Albino Luciani - Pope John Paul I
'The eldest child of working class parents, with two brothers and one sister, Albino Luciani was born on October 17, 1912, in the town of Forno di Canale, in the Dolomite Alps of north-eastern Italy.
He attended seminary in the town of Feltre and graduated in philosophy and theology at the seminary of Belluno, a city in the Dolomite foothills, and the home town of nineteenth century Pope Gregory XVI. He was ordained priest in 1935, and returned to his home region to work as a parish assistant, a teacher of religion in a 'mining technician's' school, and a teacher of dogmatic and moral theology at the Gregorian Seminary in Belluno.
In 1948, he was appointed by the Bishop of Belluno to oversee catechetics - the teaching of the faith - in the provincial diocese, later recounting his thoughts and experiences in a book, ‘Catechism in Crumbs’.
In 1958 Pope John XXIII appointed him Bishop of Vittorio Veneto, a local diocese at the foot of the Alps, and subject to Venice. Pope Paul VI promoted him Patriarch of Venice in 1969 and named him a cardinal in 1973.
He was elected the 263rd Pontiff of the Roman Catholic Church on August 26th, 1978, in one of the shortest conclaves in Church history.
The sixty-five year old Luciani adopted the name John Paul I. Thirty-three days later he died unexpectedly in his sleep.'
He once said of himself: “I am only a poor man, accustomed to small things and silence.”
Whilst Patriarch of Venice, he wrote a number of open letters to illustrious writers, fictional characters, and historical figures of the past. These were then published in book form in Italy in 1976, under the title ‘Illustrissimi’.
Cardinal Luciani was first and foremost a pastor of souls, and these letters were written to convey the truths of the Faith, but written in a light and sympathetic manner, reflecting both the writer's compassion for the weakness of men, and his joyful faith and trust in the love and mercy of God
Reproduced below is his letter to Trilussa, (pseudonym of Carlo Alberto Salustri), a Roman poet (1871 –1950), whose satire, often light-hearted and good-natured, at times became bitingly sarcastic about what he saw as the hypocrisy, malice, and egoism of the contemporary world. His best known works are 'Fables' (1922) and 'Jove and the Animals'(1932)
I have re-read that melancholy and autobiographical poem in which you tell of being lost, at night, in the middle of the woods, when you met an old blind woman, who said: "If you don’t know the road, I’ll come with you, because I know it!"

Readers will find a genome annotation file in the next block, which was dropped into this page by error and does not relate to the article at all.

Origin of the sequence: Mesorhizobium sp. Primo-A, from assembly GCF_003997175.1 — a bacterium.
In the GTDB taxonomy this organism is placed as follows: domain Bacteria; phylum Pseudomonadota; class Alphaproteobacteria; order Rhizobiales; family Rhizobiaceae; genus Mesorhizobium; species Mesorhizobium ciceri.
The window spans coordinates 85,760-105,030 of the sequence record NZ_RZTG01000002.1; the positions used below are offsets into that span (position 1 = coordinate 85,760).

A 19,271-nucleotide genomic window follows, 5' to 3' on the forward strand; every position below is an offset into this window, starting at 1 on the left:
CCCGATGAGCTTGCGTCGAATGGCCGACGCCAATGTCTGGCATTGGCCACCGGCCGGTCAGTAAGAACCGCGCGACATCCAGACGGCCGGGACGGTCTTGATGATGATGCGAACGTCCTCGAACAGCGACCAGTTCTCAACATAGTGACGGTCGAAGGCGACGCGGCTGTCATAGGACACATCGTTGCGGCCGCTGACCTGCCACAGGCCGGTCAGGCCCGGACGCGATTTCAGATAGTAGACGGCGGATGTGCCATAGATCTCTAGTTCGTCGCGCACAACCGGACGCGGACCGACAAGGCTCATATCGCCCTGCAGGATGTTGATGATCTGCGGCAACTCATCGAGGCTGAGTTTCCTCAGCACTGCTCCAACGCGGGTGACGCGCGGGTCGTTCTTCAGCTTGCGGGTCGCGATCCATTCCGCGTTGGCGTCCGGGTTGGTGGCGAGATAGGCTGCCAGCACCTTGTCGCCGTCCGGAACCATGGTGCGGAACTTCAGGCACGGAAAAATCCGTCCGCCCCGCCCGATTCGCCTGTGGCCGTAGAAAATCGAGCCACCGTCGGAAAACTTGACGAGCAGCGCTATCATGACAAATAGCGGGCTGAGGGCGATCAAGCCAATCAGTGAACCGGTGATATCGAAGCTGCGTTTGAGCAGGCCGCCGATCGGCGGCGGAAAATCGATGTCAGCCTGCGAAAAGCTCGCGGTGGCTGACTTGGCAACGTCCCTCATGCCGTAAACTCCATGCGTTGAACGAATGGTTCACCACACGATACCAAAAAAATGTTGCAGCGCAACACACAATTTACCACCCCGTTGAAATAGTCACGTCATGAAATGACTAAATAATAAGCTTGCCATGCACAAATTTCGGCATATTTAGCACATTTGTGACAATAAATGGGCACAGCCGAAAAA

You were surprised: "I find it strange that someone who cannot see, can guide me". But the little old woman took your hand, and said firmly: "Come along".
This is faith. I agree with you to some extent: faith is truly a good guide, a dear and wise old woman who says; 'Set your foot here, take that path up there.' But all this happens when faith has already established itself in our minds, and become a firm conviction, and from there directs and guides the actions of life.
The conviction however, must first be formed and planted in the mind. And here, my dear Trilussa, is our present difficulty. The journey of faith today is not a mere walk along a woodland path, but a journey at times difficult, often dramatic, and always mysterious.
It is difficult in the first place to have faith in others, accepting what they say just because they say it. The student hears the teacher say that the earth is 148 million kilometres from the sun. He would like to check this but how can he? He summons his courage and with a deliberate act of faith, accepts: 'Our teacher is honest and well informed, I'll trust him.'
A mother tells her son about earlier years, of sacrifices
made to protect him and care for him. "Do you believe me ?" she says. "Will you remember how much I've done for love of you?"
“How can I fail to believe you ?” the son answers, “I'll do all I can to be worthy of your love."
This son must feel tenderness and love towards his mother as well as trust in her; only thus will he know the impulse to self surrender, the commitment to life.
Faith in God is something similar. It is a filial 'yes' to God, who tells us something about His own intimate life: it says 'yes’ to the things narrated and to Him who narrates them. The man who says 'yes' must have not merely trust, but also tenderness and love, and must feel like a small child.